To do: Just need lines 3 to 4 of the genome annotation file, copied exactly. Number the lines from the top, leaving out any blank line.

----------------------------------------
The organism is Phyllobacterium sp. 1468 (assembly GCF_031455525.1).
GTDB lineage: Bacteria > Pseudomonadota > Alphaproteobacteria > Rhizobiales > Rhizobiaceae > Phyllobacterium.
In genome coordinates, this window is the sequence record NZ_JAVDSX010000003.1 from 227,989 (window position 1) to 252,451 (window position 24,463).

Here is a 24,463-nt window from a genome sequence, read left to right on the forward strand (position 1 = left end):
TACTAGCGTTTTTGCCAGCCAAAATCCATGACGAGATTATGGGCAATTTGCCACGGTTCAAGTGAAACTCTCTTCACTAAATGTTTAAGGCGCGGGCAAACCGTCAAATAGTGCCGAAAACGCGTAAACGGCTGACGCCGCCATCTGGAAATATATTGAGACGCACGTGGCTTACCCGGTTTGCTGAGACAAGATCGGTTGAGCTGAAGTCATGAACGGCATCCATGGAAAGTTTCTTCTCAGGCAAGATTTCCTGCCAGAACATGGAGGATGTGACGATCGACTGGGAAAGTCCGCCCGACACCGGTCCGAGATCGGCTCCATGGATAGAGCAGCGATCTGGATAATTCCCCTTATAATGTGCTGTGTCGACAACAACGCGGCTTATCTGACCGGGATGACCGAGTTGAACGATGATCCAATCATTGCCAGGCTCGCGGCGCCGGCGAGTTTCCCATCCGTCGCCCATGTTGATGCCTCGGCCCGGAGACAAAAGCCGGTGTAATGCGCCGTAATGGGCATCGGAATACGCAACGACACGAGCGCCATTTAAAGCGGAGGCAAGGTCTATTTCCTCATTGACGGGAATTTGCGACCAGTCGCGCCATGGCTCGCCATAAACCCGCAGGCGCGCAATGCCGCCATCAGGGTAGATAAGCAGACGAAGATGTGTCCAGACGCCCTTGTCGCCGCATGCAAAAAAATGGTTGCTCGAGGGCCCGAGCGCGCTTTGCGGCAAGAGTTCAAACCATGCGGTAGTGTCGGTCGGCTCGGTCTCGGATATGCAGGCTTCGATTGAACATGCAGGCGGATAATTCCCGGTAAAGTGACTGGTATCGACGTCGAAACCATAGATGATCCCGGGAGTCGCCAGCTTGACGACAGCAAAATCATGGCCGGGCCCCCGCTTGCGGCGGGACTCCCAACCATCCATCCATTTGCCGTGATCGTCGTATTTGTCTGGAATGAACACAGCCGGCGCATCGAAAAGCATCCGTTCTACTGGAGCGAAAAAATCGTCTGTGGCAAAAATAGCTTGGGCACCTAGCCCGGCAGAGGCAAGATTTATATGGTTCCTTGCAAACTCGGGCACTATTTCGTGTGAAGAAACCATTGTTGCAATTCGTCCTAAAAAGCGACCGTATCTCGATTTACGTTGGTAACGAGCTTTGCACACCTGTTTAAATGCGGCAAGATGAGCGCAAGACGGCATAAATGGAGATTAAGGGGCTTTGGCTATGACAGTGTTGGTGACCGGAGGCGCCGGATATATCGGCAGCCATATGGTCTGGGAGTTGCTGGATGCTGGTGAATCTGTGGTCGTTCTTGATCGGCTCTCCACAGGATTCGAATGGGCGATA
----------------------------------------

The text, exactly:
In genome coordinates, this window is the sequence record NZ_JAVDSX010000003.1 from 227,989 (window position 1) to 252,451 (window position 24,463).

Here is a 24,463-nt window from a genome sequence, read left to right on the forward strand (position 1 = left end):